Seven Graphs or Charts That You May Encounter

As part of the on-screen section of the QTS Numeracy Skills Test, you will be asked questions that test your abilities to interpret data presented in graphs and charts.

There are seven kinds of graphs or charts that you need to be familiar with.

 

1. Tables

The data is presented in a grid. Every row and every column represents a different category, and each cell provides the value corresponding to the row and the column on which it is located. (Learn More)

 

2. Bar charts

The data is presented in vertical bars of different heights (or horizontal bars of different lengths). Sometimes more than one set of data will be presented on the same graph with the bars either displayed side-by-side or stacked on top of each other. (Learn More)

 

3. Line Graphs

The data takes the form of a series of points joined by straight lines. Often this kind of graph is used to track how something changes over time. It is possible that two or more categories may be compared by drawing multiple lines on the same graph. (Learn More)

 

4. Pie Charts

A circular chart is divided into sections that each show the proportion of a group that is in a certain category. The pie chart does not indicate the number in each category but the proportion of the whole (though sometimes the number in each category is given elsewhere in the question). (Learn More)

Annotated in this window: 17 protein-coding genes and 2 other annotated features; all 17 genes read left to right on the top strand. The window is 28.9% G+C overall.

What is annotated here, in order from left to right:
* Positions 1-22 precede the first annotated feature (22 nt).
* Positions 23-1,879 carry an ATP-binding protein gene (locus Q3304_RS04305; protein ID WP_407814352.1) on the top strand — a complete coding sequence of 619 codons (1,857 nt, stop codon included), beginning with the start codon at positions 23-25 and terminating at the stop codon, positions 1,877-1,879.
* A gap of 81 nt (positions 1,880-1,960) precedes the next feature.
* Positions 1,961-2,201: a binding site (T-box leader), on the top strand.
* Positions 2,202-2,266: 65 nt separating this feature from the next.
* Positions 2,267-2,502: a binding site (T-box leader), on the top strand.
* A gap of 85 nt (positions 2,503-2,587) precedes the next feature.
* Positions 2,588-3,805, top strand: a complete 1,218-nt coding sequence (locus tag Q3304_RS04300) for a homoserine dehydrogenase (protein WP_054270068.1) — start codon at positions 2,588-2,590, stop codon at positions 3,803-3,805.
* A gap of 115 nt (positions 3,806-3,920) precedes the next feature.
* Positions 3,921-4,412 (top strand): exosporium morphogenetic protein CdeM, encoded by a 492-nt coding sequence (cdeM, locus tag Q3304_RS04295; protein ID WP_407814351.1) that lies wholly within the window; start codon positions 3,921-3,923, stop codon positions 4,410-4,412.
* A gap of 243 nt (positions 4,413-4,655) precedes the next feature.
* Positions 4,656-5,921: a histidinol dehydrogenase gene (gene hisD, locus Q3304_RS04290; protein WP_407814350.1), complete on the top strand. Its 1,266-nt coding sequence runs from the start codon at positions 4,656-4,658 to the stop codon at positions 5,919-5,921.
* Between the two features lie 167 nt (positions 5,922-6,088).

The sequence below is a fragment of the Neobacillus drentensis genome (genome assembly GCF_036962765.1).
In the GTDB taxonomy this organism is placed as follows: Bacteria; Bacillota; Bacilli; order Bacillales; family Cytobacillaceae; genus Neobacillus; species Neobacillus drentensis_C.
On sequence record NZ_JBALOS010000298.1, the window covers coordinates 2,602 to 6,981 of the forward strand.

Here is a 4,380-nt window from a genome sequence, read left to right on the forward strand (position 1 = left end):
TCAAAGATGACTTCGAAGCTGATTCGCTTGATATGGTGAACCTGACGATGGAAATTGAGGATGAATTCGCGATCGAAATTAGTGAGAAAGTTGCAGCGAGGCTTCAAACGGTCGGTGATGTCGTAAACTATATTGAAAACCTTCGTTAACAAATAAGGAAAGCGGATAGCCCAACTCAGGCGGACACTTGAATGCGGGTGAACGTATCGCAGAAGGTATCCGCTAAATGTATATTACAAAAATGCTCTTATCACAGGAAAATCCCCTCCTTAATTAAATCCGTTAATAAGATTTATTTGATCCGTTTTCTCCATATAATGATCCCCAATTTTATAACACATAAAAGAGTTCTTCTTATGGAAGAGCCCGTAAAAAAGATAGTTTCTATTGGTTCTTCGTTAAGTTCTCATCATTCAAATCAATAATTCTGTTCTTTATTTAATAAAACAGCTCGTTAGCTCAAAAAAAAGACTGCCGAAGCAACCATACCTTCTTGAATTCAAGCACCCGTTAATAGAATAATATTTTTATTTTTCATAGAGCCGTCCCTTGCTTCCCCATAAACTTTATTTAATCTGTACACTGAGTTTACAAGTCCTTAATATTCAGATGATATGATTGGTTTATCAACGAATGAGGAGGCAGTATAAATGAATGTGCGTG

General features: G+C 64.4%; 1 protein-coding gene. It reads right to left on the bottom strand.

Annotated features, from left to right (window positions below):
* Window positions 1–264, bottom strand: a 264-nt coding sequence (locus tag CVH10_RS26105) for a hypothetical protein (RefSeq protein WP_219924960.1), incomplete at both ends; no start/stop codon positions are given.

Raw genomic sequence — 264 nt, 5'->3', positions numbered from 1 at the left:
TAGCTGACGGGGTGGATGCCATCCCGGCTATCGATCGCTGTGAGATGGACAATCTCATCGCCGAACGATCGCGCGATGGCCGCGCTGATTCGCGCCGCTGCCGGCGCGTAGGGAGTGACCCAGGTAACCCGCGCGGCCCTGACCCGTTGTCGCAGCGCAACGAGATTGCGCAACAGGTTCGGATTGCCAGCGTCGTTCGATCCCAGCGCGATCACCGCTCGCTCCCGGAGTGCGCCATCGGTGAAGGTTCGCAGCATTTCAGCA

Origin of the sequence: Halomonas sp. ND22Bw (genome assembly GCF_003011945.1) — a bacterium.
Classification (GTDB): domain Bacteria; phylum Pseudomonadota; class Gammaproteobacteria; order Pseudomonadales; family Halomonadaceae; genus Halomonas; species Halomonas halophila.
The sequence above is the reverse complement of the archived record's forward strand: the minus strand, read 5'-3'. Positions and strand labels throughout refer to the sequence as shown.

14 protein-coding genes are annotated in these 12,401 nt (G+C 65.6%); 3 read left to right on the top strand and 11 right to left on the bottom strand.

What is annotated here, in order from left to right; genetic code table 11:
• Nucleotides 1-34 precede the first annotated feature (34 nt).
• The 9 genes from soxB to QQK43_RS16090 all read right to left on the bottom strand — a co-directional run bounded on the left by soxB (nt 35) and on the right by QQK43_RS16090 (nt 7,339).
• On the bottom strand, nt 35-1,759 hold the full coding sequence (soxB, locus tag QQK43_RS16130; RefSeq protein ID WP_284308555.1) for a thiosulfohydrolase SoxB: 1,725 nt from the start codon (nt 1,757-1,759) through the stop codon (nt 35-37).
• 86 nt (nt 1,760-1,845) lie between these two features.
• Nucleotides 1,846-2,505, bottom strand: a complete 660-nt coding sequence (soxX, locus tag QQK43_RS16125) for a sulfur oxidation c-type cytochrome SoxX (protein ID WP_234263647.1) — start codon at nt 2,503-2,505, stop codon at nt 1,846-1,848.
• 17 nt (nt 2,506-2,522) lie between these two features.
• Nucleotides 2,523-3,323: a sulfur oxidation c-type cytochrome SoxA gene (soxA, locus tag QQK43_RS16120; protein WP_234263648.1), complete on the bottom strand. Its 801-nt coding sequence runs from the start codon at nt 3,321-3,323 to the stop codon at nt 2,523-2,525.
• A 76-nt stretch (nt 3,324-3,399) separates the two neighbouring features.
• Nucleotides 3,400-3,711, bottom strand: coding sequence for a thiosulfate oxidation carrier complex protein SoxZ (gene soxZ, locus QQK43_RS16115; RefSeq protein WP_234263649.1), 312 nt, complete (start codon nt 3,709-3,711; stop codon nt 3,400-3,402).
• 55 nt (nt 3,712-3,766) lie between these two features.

5. Scatter Graphs

This graph plots the values of individual cases in two different categories, represented by the vertical and horizontal axes. Each case is represented by a single point on the graph and the points usually form a trend. (Learn More)

 

6. Cumulative Frequency Graphs

These graphs plots a running total, shown by points on the graph joined by straight lines. The points always have an upward progression. (Learn More)

 

7. Box and Whisker Plots

These are five vertical lines joined with horizontal lines to form a central ‘box’ with two whiskers extending to the outlying values. The lines represent the highest and lowest values, the median and the quartiles. (Learn More)

 

More help on all of these graphs, along with practice questions, can be found in the Guide to the QTS Numeracy Skills Test’ book.